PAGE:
The development of a post-mortem interval estimation for human remains found on land in the Netherlands

Tamara Gelderman, L Boer, Tatjana Naujocks, Wilma Duijst*

*Corresponding author for this work

Research output: Contribution to journalArticleAcademicpeer-review


The decomposition process of human remains can be used to estimate the post-mortem interval (PMI), but decomposition varies due to many factors. Temperature is believed to be the most important and can be connected to decomposition by using the accumulated degree days (ADD). The aim of this research was to develop a decomposition scoring method and to develop a formula to estimate the PMI by using the developed decomposition scoring method and ADD.

A decomposition scoring method and a Book of Reference (visual resource) were made. Ninety-one cases were used to develop a method to estimate the PMI. The photographs were scored using the decomposition scoring method. The temperature data was provided by the Royal Netherlands Meteorological Institute. The PMI was estimated using the total decomposition score (TDS) and using the TDS and ADD. The latter required an additional step, namely to calculate the ADD from the finding date back until the predicted day of death.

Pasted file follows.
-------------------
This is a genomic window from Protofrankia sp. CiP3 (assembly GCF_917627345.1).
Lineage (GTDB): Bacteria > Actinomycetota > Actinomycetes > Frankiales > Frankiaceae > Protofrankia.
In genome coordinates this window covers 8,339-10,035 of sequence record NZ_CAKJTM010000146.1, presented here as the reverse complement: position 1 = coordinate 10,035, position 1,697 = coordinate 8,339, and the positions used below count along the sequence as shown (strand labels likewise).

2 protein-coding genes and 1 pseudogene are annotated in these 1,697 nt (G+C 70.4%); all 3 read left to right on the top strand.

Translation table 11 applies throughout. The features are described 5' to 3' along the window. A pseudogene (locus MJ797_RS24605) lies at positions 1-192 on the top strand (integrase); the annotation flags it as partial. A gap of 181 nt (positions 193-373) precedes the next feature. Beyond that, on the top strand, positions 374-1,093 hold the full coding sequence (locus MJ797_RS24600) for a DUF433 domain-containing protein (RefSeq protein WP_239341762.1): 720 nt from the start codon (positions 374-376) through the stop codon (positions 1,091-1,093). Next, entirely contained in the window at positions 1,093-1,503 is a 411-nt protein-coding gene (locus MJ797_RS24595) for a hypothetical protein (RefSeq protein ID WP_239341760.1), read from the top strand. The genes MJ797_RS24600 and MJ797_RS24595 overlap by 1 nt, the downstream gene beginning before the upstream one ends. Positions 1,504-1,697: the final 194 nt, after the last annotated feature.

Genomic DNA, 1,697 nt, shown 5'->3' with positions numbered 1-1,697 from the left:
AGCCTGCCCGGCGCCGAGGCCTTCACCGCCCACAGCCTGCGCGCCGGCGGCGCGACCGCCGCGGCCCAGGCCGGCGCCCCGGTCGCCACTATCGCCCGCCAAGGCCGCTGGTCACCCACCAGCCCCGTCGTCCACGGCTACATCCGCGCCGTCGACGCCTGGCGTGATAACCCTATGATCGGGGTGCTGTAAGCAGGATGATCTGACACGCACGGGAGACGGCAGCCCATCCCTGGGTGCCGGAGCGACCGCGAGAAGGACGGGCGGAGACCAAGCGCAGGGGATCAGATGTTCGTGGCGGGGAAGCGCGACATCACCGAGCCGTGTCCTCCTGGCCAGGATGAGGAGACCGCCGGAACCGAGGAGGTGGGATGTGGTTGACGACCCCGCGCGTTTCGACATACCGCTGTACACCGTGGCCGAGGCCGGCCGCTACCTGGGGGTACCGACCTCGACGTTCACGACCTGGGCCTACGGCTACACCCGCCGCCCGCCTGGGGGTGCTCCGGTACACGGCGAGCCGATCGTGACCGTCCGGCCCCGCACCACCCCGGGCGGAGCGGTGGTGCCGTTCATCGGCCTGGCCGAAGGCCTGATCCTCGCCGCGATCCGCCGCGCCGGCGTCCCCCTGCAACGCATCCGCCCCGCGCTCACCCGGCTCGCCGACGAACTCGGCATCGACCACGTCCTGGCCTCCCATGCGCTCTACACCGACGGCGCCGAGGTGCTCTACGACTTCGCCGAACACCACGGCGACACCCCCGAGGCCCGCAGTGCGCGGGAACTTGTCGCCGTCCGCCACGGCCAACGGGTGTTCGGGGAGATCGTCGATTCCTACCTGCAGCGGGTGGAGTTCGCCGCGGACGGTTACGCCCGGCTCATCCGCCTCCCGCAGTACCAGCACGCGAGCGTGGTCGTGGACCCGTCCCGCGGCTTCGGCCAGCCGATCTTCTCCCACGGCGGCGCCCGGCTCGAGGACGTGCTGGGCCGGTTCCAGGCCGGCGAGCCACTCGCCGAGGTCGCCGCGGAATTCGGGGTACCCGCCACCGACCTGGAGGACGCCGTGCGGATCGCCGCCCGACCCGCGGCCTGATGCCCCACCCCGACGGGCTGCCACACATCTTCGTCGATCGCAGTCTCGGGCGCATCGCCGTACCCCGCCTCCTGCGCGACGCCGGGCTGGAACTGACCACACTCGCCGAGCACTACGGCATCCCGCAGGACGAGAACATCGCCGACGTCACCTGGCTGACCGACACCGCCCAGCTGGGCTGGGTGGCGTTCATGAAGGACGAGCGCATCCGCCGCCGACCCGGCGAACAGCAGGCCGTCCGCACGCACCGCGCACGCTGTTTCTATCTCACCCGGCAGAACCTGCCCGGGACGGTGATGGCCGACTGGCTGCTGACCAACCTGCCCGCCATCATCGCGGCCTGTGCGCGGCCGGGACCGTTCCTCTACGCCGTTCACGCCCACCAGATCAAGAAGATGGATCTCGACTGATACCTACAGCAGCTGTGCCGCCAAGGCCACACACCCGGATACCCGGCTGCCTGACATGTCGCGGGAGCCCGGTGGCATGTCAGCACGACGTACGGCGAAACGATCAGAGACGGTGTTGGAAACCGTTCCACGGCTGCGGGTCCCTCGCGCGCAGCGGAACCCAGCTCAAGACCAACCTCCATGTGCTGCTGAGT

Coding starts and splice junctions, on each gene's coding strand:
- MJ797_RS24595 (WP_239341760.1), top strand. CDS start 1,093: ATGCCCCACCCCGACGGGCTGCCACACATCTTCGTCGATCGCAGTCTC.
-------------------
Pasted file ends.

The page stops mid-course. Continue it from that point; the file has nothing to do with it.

The developed decomposition scoring method had a high interrater reliability. The TDS significantly estimates the PMI (R (2) = 0.67 and 0.80 for indoor and outdoor bodies, respectively). When using the ADD, the R (2) decreased to 0.66 and 0.56.

The developed decomposition scoring method is a practical method to measure decomposition for human remains found on land. The PMI can be estimated using this method, but caution is advised in cases with a long PMI. The ADD does not account for all the heat present in a decomposing remain and is therefore a possible bias.

Original languageEnglish
Pages (from-to)863–873
Number of pages11
JournalInternational Journal of Legal Medicine
Issue number3
Publication statusPublished - May 2018


  • Forensic science
  • Forensic taphonomy
  • Post-mortem interval
  • Decomposition process
  • Decomposition phenomena
  • Accumulated degree days
  • BODY
  • TIME

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